Pilgrims recount their harrowing experience

Student recalls terrifying smell of petrol after Mecca crash that killed Singaporean pilgrim and injured several others

In the chaos after the tour bus she was in collided with a trailer truck, student Siti Shuhaidah Salleh, 21, feared the worst.

"Both the front and back doors of the bus were stuck, the air smelled of petrol. All of us were afraid the bus was going to explode, people were screaming," she said, adding that most of the passengers were sleeping at the time of the accident.

Eventually, someone forced a way out via the luggage compartment near the back door.

The injured and immobile were carried out through the small gap.

Ms Siti Shuhaidah was one of 31 Muslim pilgrims on the bus in the accident in Mecca, Saudi Arabia, last Tuesday.

Haji Mohammad Abu Bakar Osman, 64, director of Abu Bakar Travel Services, the family-run travel agency behind the trip, was killed in the crash.

There were emotional scenes at Terminal 2 in Changi Airport as 29 of the pilgrims returned yesterday afternoon. More than 50 relatives and friends at the airport greeted them with tearful hugs.

Hajah Fauziah Alias, 63 - Mr Abu Bakar's wife - and two other pilgrims are still hospitalised in Saudi Arabia.

The group of 33 had arrived in Mecca on March 12 for an umrah, or minor pilgrimage. Two of them stayed in the hotel while the rest were headed to Taif, a city about 1½ hours away from their hotel, when the accident happened.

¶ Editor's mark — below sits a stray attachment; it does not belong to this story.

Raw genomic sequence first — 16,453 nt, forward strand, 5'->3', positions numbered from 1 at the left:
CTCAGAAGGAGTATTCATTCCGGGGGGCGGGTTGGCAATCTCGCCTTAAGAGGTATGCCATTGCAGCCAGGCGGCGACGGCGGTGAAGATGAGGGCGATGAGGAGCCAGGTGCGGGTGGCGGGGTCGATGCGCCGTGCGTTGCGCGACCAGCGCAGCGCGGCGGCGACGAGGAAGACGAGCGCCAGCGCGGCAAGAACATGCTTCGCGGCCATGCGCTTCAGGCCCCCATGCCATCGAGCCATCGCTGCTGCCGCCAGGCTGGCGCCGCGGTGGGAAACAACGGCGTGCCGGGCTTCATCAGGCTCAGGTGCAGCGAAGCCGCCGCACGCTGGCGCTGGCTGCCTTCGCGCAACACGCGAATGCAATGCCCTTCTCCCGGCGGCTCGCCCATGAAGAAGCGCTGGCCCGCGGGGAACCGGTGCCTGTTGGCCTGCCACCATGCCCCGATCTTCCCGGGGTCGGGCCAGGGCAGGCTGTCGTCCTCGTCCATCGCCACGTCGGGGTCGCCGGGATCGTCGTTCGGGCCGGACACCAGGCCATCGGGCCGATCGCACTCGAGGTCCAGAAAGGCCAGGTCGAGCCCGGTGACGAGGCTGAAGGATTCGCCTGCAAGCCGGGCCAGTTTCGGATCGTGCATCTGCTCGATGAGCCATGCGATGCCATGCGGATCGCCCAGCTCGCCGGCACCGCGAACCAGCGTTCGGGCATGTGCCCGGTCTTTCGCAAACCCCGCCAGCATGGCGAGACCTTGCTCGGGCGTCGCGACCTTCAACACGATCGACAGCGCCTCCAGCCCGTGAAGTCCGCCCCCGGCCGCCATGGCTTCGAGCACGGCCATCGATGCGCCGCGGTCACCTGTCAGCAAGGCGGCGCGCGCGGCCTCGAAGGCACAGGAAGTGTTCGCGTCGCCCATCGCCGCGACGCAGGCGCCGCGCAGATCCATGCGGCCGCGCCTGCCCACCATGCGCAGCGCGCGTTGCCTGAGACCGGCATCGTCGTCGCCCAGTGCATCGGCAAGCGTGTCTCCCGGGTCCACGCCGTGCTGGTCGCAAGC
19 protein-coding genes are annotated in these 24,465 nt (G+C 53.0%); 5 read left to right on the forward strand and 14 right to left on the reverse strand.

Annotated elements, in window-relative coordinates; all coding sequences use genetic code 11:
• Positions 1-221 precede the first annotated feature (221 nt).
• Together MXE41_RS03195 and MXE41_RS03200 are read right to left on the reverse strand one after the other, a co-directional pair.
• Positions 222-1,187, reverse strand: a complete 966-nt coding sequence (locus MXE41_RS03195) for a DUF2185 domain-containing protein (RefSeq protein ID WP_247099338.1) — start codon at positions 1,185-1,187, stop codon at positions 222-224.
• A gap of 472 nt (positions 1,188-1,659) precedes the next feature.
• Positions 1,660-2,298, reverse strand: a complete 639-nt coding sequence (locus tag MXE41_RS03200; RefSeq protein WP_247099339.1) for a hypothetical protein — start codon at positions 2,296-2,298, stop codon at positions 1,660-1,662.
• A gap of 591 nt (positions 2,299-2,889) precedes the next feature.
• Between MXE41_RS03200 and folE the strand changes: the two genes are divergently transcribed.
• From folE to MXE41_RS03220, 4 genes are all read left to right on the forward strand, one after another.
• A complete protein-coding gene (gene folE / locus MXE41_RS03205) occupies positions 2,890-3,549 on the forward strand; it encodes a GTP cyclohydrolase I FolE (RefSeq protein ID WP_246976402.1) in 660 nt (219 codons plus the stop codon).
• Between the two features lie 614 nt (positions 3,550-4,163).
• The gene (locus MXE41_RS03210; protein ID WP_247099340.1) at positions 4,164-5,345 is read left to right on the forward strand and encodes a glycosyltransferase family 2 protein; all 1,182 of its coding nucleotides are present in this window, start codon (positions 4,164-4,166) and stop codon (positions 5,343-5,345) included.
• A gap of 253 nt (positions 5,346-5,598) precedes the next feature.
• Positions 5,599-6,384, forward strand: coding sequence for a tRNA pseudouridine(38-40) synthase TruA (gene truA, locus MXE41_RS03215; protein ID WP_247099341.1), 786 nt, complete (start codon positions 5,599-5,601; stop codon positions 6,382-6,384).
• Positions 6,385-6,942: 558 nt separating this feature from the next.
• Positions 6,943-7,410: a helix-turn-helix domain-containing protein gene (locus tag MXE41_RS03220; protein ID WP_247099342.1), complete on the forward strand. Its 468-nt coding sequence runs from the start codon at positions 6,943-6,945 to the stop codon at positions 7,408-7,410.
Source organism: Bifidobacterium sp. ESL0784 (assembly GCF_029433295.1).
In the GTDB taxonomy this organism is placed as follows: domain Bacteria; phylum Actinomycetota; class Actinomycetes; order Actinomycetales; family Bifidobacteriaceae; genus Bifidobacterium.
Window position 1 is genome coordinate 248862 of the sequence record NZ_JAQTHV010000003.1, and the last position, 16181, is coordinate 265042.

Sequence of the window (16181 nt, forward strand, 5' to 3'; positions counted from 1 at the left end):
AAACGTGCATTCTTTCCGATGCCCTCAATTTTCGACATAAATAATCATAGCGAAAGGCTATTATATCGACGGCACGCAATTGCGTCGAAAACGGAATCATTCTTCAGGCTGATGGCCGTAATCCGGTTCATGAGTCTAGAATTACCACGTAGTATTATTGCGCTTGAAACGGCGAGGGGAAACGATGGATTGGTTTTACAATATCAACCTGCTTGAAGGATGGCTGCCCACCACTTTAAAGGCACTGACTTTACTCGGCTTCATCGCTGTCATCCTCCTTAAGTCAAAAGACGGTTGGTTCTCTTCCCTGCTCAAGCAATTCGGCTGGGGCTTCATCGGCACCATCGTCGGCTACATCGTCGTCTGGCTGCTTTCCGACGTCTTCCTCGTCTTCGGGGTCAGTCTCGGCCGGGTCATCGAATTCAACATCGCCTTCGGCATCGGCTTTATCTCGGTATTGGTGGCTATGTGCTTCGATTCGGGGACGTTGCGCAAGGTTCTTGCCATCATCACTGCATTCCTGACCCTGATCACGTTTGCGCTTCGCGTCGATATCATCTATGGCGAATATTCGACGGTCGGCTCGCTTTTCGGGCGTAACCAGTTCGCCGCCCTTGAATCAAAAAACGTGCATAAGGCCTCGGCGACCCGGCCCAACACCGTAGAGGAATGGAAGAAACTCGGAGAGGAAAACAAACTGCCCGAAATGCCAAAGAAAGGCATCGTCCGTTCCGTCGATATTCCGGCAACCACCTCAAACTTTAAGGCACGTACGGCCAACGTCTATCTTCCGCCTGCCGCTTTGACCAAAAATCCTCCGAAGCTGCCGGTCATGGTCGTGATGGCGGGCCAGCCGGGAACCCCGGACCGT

Mr Abu Bakar's nephew Muhd Dion Khudairi Mohamed Ali said his uncle planned Taif as a surprise destination on the itinerary. He believes the trailer was making an illegal U-turn on the two-lane highway when the bus collided with it.

Following the crash, there was a scramble to get everyone clear of the bus, said Mr Muhd Dion Khudairi, 46, who was hurt.

Ms Siti Shuhaidah's first instinct after the crash was to look for her family - and she realised her 74-year-old grandfather and sister had been flung to the front of the bus. They both had minor injuries.

Her uncle, 46, had the most severe injury of her six relatives on the trip with a dislocated hip. She herself escaped with minor injuries, including a cut on her chin.

It was when the pilgrims were safely at the side of the road that they realised their tour leader was not among them.

"Paramedics brought his body out, covered in a white cloth, about half an hour later," she said, adding that the pilgrims cried quietly and said prayers as they filed past the body.

Mr Abu Bakar's sister Aina Osman, 68, was emotional as she spoke about her brother yesterday. "I'm just imagining he is one of those coming back... it feels like he is still on umrah."

Minister-in-charge of Muslim Affairs Yaacob Ibrahim, who was at the airport to greet the pilgrims, said that agencies like the Islamic Religious Council of Singapore, the Association of Muslim Travel Agents Singapore, and the Ministry of Foreign Affairs are helping the families affected.